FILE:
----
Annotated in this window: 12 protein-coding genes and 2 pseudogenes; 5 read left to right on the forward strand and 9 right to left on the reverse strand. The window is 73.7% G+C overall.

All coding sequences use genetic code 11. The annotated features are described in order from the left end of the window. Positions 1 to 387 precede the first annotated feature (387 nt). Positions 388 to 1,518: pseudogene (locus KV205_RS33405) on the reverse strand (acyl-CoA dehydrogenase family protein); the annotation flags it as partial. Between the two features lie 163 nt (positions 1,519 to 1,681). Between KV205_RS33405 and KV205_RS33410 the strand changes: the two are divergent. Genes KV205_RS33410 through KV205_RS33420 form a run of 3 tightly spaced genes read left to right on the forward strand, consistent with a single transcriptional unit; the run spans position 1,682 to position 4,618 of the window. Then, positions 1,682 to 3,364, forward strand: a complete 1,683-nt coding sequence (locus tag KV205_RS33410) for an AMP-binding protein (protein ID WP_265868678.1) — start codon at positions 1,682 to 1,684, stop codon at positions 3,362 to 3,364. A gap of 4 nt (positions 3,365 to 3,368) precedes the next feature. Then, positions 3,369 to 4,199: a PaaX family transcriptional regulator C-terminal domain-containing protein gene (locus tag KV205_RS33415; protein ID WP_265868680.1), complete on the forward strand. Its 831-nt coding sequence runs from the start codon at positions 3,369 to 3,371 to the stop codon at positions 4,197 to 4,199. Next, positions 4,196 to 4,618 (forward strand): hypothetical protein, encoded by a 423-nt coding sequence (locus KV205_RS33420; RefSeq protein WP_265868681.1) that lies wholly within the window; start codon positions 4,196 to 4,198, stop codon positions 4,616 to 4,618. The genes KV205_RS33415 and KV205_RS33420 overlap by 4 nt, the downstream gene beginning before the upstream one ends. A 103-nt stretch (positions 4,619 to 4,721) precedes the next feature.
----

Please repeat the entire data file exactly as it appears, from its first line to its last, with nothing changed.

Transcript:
Annotated in this window: 12 protein-coding genes and 2 pseudogenes; 5 read left to right on the forward strand and 9 right to left on the reverse strand. The window is 73.7% G+C overall.

All coding sequences use genetic code 11. The annotated features are described in order from the left end of the window. Positions 1 to 387 precede the first annotated feature (387 nt). Positions 388 to 1,518: pseudogene (locus KV205_RS33405) on the reverse strand (acyl-CoA dehydrogenase family protein); the annotation flags it as partial. Between the two features lie 163 nt (positions 1,519 to 1,681). Between KV205_RS33405 and KV205_RS33410 the strand changes: the two are divergent. Genes KV205_RS33410 through KV205_RS33420 form a run of 3 tightly spaced genes read left to right on the forward strand, consistent with a single transcriptional unit; the run spans position 1,682 to position 4,618 of the window. Then, positions 1,682 to 3,364, forward strand: a complete 1,683-nt coding sequence (locus tag KV205_RS33410) for an AMP-binding protein (protein ID WP_265868678.1) — start codon at positions 1,682 to 1,684, stop codon at positions 3,362 to 3,364. A gap of 4 nt (positions 3,365 to 3,368) precedes the next feature. Then, positions 3,369 to 4,199: a PaaX family transcriptional regulator C-terminal domain-containing protein gene (locus tag KV205_RS33415; protein ID WP_265868680.1), complete on the forward strand. Its 831-nt coding sequence runs from the start codon at positions 3,369 to 3,371 to the stop codon at positions 4,197 to 4,199. Next, positions 4,196 to 4,618 (forward strand): hypothetical protein, encoded by a 423-nt coding sequence (locus KV205_RS33420; RefSeq protein WP_265868681.1) that lies wholly within the window; start codon positions 4,196 to 4,198, stop codon positions 4,616 to 4,618. The genes KV205_RS33415 and KV205_RS33420 overlap by 4 nt, the downstream gene beginning before the upstream one ends. A 103-nt stretch (positions 4,619 to 4,721) precedes the next feature.